Wednesday, July 28, 2010

Detox for Writers

When you're stressed out, everyone and everything suffers. You neglect your family, forget to clean the fish tank, let the yard grow out, piss off your boss with your latest raging case of The Fuckits, irk your loving wife because you'd rather sleep on the couch (because, probably owing to the PTSD associated with your divorce and all those years bedding down the cushions, when you're stressed, the couch feels safer), and above all other things, you impose a magnificent injustice on your writing.

It's this latterest point I'd like to address specifically, and the others tangentially, if at all.

Writing is important to me. It quiets the voices. I release an energy inside me that opens up a whole new level of creativity that I can apply to anything else in my life. Writing helps me coach soccer. Writing helps me analyze engineering problems at work. Writing helps me communicate with my wife and children.

Writing is a huge part of who I am, and what I do. When I stress out, and can't write, I need to find ways to detoxify the stress levels and unleash the worms.

First, I believe you need balance in all four areas of your life: Head, Heart, Spirit, Body.

That sounds a little Buddhist or Taoist or Maoist or some such, but there it is. I add a fifth on there sometimes, Financial, but I'll leave out that sucker since most of us don't have nearly the control over our finances that we like to think we have.

Anyway, here are some things that detoxify me when I get cluttered up.

I hole up and read. That, friends, is a huge escape for me, and a fine way to prime the writer's pump.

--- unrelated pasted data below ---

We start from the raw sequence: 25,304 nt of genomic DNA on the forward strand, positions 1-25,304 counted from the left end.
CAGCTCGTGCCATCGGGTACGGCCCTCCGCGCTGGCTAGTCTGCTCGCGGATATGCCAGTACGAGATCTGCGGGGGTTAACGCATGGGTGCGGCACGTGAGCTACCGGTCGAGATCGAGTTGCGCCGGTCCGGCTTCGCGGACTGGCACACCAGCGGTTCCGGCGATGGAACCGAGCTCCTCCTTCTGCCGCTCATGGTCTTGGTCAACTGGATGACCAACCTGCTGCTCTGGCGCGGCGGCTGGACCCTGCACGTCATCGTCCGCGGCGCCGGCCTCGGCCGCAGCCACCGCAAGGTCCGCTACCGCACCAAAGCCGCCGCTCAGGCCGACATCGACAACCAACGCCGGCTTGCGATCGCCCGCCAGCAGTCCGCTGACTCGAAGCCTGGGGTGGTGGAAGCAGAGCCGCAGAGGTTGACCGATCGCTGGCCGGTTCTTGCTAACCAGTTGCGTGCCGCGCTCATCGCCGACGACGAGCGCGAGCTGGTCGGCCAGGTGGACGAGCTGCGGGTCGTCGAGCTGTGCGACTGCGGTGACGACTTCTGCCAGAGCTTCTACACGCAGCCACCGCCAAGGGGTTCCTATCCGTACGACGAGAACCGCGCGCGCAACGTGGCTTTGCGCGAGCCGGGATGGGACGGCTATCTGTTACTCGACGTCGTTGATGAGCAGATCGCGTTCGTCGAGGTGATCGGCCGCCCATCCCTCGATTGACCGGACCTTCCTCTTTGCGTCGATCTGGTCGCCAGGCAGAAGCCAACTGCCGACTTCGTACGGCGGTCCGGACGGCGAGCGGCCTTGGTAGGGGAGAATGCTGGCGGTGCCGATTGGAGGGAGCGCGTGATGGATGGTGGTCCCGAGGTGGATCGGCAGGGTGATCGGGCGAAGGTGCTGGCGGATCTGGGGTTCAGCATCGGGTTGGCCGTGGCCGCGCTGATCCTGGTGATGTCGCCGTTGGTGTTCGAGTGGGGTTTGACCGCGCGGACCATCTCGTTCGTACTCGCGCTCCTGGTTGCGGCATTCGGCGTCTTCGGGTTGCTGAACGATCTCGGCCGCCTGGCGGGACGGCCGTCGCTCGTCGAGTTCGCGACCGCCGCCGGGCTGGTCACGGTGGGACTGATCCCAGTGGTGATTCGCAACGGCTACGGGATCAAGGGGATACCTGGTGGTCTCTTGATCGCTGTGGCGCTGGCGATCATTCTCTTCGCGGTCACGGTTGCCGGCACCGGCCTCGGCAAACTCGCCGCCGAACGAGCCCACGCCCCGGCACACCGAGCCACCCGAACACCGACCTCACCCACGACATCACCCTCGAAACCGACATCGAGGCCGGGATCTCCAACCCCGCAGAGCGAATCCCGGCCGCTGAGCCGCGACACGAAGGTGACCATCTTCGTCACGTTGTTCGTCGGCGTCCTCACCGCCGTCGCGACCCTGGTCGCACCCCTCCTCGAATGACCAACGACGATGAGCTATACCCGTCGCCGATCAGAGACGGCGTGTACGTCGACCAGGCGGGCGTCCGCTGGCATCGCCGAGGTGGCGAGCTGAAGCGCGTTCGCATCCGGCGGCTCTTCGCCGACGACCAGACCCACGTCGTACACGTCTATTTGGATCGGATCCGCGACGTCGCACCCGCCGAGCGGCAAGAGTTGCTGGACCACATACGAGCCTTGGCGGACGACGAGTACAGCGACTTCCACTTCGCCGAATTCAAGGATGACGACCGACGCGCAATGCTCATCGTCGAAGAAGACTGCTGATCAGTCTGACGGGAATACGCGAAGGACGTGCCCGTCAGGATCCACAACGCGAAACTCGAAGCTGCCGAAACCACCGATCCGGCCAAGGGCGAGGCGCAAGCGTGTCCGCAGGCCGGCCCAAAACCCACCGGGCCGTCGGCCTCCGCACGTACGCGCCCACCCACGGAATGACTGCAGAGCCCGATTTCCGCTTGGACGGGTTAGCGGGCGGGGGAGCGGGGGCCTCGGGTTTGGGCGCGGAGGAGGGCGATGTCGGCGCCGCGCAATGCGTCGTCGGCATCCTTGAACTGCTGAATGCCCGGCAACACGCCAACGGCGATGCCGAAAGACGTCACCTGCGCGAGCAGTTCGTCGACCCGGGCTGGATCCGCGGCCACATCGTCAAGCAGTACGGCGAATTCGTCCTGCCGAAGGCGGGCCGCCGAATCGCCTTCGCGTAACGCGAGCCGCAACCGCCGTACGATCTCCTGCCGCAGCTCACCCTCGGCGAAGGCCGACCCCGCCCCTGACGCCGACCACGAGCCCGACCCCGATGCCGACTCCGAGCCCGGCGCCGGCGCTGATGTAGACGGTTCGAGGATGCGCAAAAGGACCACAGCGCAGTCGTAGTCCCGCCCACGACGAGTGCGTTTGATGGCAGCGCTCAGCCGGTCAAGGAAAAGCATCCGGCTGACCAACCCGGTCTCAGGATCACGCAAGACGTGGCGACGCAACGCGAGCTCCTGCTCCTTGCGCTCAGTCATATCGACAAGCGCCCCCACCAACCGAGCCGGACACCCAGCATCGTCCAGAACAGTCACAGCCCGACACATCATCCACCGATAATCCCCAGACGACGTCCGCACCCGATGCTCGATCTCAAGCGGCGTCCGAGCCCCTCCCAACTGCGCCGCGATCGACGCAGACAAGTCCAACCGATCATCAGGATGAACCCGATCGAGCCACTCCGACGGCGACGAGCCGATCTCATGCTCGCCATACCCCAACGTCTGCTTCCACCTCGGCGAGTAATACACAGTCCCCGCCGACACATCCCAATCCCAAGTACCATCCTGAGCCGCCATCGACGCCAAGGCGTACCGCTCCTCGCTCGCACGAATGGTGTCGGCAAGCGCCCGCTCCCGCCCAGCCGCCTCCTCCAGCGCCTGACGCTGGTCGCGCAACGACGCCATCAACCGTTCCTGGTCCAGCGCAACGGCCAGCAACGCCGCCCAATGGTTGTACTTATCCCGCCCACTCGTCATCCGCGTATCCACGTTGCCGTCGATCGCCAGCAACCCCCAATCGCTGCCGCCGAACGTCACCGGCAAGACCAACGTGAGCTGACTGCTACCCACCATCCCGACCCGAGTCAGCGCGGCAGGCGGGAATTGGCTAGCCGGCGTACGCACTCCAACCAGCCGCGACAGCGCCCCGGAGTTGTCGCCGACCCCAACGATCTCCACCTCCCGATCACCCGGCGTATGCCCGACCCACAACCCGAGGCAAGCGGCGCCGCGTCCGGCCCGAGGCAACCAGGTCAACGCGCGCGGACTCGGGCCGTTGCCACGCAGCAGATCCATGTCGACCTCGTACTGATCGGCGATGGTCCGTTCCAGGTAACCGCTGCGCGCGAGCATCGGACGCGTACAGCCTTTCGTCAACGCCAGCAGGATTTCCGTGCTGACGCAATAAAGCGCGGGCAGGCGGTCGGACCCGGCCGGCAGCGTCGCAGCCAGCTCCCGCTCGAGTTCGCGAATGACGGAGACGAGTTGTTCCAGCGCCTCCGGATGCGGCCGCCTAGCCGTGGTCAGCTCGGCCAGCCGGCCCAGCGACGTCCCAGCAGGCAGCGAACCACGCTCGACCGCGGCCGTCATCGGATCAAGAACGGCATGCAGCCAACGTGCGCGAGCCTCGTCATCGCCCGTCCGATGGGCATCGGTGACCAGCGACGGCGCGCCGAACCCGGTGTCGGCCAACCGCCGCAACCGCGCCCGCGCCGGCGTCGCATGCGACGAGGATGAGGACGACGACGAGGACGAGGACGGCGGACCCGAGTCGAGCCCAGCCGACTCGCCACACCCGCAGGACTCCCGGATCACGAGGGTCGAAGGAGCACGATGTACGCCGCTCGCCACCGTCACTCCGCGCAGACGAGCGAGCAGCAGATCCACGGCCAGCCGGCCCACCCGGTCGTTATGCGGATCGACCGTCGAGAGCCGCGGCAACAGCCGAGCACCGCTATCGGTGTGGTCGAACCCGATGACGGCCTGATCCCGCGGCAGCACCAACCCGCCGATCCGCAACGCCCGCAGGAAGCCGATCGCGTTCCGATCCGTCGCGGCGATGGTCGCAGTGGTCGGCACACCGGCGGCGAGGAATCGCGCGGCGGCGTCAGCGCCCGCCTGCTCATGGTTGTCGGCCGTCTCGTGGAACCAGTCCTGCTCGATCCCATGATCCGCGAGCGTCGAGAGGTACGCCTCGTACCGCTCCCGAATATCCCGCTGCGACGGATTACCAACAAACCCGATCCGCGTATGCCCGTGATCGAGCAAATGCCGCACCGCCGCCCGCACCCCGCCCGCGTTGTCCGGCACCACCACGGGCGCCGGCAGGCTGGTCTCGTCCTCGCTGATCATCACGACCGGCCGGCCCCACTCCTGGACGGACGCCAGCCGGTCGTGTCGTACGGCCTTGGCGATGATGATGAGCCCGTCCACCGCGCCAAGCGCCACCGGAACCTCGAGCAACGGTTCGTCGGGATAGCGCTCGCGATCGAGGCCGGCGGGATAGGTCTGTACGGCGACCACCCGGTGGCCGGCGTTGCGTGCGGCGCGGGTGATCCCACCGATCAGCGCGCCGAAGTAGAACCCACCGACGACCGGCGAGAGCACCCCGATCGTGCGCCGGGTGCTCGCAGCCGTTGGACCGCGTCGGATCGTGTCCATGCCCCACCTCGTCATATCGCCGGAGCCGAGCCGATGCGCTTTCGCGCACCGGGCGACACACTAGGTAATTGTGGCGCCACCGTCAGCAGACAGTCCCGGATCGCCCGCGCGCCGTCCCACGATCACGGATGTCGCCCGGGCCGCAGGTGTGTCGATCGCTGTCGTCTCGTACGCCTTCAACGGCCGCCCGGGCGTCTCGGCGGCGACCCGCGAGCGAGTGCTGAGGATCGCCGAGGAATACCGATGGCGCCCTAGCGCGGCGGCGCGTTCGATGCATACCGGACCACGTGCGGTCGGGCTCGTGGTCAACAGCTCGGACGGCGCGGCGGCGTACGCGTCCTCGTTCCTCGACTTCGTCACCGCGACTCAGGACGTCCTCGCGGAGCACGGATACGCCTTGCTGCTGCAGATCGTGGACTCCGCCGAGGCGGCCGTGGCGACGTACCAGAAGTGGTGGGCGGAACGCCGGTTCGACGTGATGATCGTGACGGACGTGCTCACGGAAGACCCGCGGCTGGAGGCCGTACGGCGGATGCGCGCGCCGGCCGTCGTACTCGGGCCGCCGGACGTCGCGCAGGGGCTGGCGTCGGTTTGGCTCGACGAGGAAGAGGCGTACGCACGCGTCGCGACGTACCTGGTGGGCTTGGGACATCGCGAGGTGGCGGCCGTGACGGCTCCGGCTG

I work out. I've done globogym work since college, but did martial arts and burst training in high school. I recently went back to burst training (doing CrossFit) and some light martial arts, and it has reinvigorated a youthful side of me I had forgotten I still had. In fact, it's inspiring my latest story.

I attend church or pray. Pick your religious poison, but having some sort of spiritual relationship will put you back on keel. Like the burst training, a good religious experience will awaken that inner kid, the one who let Mommy and Daddy worry about everything, and who believed Dad when he said it would be all right and that he was the meanest mutherfucker in the woods, ain't nobody gonna hurt you, ever.

I cuddle up with my wife and watch a movie. I let her pick the flick, and God love her, she picks guy-movies every last time. I don't know if she actually likes the movies. She says she does, and then we rent the latest Resident Evil. How can I not love that woman?

I think I'll buy her flowers tonight, just for the hell of it, and cuddle up with her, even though I should be working and mowing that yard.

Man, screw the yard.

How do you detox? How do you stay in-the-game during stressful times?

- Eric

Thursday, July 22, 2010

Why do you read?

Why do you ~read~? How does that apply to writing? And if you don't understand why you read, how the hell are you going to understand why you write!